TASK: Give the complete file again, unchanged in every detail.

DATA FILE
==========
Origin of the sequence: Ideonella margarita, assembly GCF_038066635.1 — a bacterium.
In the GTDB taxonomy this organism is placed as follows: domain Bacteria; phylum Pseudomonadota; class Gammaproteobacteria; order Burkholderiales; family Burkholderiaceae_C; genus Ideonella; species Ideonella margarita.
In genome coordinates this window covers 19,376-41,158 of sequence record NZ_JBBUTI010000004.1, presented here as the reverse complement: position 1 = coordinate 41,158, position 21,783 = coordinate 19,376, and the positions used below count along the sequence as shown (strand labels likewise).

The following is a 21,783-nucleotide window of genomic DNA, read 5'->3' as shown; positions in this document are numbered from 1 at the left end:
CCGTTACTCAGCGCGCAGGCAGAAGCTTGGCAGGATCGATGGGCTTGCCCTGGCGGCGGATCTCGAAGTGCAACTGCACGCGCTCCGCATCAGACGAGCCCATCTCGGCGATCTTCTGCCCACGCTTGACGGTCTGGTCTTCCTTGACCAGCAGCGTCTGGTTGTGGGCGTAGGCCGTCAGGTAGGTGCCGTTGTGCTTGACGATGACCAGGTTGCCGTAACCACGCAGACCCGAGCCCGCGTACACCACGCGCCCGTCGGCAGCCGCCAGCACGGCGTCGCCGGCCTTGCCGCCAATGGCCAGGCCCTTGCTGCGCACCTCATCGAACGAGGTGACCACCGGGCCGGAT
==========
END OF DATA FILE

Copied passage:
Origin of the sequence: Ideonella margarita, assembly GCF_038066635.1 — a bacterium.
In the GTDB taxonomy this organism is placed as follows: domain Bacteria; phylum Pseudomonadota; class Gammaproteobacteria; order Burkholderiales; family Burkholderiaceae_C; genus Ideonella; species Ideonella margarita.
In genome coordinates this window covers 19,376-41,158 of sequence record NZ_JBBUTI010000004.1, presented here as the reverse complement: position 1 = coordinate 41,158, position 21,783 = coordinate 19,376, and the positions used below count along the sequence as shown (strand labels likewise).

The following is a 21,783-nucleotide window of genomic DNA, read 5'->3' as shown; positions in this document are numbered from 1 at the left end:
CCGTTACTCAGCGCGCAGGCAGAAGCTTGGCAGGATCGATGGGCTTGCCCTGGCGGCGGATCTCGAAGTGCAACTGCACGCGCTCCGCATCAGACGAGCCCATCTCGGCGATCTTCTGCCCACGCTTGACGGTCTGGTCTTCCTTGACCAGCAGCGTCTGGTTGTGGGCGTAGGCCGTCAGGTAGGTGCCGTTGTGCTTGACGATGACCAGGTTGCCGTAACCACGCAGACCCGAGCCCGCGTACACCACGCGCCCGTCGGCAGCCGCCAGCACGGCGTCGCCGGCCTTGCCGCCAATGGCCAGGCCCTTGCTGCGCACCTCATCGAACGAGGTGACCACCGGGCCGGAT